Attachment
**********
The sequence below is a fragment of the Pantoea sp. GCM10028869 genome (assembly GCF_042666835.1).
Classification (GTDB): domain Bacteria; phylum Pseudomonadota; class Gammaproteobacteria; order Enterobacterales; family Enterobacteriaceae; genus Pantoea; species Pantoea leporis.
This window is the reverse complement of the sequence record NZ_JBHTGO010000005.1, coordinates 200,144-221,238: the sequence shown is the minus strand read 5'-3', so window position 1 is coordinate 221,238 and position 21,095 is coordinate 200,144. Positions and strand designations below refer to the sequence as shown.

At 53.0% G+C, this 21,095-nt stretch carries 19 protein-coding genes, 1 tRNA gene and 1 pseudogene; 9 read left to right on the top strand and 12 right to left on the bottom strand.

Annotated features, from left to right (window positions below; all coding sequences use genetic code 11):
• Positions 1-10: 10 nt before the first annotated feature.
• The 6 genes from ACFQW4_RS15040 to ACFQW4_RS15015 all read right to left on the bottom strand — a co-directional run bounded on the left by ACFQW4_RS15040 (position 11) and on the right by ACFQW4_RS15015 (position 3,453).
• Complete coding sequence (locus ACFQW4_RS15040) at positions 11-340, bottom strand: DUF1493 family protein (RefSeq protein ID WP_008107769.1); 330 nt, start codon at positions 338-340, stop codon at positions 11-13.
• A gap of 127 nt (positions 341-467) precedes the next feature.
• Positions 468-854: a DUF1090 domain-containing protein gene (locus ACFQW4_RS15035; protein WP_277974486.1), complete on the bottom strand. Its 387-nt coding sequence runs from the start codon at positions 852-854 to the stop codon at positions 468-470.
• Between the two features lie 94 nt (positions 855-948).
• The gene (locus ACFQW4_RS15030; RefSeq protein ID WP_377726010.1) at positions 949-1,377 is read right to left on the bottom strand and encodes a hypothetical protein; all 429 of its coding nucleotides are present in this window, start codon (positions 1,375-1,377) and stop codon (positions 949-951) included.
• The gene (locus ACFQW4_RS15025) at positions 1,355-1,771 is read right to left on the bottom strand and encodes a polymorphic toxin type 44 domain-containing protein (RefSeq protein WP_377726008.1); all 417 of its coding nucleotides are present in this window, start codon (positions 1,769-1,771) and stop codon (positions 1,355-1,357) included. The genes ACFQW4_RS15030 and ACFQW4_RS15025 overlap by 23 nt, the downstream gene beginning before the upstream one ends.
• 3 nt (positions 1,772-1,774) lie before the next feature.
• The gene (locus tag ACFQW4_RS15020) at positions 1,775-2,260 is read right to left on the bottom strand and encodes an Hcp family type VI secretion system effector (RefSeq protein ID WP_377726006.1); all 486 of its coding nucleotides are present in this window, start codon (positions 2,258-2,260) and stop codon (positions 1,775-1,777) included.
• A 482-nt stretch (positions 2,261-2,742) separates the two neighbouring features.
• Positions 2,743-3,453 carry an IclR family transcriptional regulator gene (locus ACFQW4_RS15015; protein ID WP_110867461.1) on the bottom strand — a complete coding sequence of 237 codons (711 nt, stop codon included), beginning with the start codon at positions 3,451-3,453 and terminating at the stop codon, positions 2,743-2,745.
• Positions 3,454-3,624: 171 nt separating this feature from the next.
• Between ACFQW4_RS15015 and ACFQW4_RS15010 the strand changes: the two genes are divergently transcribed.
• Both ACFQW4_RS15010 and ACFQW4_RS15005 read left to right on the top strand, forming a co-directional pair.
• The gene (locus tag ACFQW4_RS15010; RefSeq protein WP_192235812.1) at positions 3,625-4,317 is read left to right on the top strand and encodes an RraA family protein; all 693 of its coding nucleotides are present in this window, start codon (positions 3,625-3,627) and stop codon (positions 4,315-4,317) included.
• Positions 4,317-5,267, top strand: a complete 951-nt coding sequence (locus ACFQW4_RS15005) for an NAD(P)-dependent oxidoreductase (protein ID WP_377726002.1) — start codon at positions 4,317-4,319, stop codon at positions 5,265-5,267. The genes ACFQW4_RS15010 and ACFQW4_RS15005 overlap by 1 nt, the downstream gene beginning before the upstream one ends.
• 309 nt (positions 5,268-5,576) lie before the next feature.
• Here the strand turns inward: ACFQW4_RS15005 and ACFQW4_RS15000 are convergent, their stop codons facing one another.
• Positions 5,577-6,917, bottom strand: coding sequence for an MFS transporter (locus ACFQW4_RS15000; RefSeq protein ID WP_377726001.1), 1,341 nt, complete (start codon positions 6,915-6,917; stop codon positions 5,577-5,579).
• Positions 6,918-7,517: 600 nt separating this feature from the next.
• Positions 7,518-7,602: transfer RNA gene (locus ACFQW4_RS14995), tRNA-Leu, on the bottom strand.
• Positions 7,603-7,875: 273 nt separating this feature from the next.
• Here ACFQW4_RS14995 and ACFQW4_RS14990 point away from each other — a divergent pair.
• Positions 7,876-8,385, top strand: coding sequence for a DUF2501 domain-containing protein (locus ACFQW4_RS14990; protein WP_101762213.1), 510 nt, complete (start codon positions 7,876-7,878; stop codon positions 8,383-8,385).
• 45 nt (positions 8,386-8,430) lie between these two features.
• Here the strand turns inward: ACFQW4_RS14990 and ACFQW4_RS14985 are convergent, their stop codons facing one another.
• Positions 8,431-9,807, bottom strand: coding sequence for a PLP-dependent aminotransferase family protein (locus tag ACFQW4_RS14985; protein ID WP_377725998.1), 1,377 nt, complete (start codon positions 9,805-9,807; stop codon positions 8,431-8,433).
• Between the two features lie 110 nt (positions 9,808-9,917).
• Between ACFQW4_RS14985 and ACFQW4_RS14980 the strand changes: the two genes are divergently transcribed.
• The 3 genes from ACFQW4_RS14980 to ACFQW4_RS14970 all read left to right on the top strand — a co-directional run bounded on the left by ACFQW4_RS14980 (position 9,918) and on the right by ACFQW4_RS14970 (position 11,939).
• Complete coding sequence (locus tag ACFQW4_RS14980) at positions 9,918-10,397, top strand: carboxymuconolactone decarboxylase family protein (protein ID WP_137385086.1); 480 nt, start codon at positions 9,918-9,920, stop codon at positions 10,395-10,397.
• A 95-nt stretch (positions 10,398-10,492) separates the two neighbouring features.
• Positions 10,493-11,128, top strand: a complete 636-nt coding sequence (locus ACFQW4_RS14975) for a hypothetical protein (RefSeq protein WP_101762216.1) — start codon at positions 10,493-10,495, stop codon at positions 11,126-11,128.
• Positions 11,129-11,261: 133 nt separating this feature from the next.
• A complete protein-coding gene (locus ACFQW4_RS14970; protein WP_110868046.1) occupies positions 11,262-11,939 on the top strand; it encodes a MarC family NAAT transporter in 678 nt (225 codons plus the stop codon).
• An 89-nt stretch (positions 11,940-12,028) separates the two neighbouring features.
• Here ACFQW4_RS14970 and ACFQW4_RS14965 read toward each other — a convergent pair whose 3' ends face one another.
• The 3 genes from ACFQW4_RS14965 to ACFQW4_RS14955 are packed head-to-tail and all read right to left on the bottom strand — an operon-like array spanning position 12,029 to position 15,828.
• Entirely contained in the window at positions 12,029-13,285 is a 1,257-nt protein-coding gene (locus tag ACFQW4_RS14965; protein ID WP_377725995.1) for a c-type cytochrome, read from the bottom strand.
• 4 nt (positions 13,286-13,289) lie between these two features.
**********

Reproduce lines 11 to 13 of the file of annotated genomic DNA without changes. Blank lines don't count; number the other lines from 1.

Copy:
• Between the two features lie 94 nt (positions 855-948).
• The gene (locus ACFQW4_RS15030; RefSeq protein ID WP_377726010.1) at positions 949-1,377 is read right to left on the bottom strand and encodes a hypothetical protein; all 429 of its coding nucleotides are present in this window, start codon (positions 1,375-1,377) and stop codon (positions 949-951) included.
• The gene (locus ACFQW4_RS15025) at positions 1,355-1,771 is read right to left on the bottom strand and encodes a polymorphic toxin type 44 domain-containing protein (RefSeq protein WP_377726008.1); all 417 of its coding nucleotides are present in this window, start codon (positions 1,769-1,771) and stop codon (positions 1,355-1,357) included. The genes ACFQW4_RS15030 and ACFQW4_RS15025 overlap by 23 nt, the downstream gene beginning before the upstream one ends.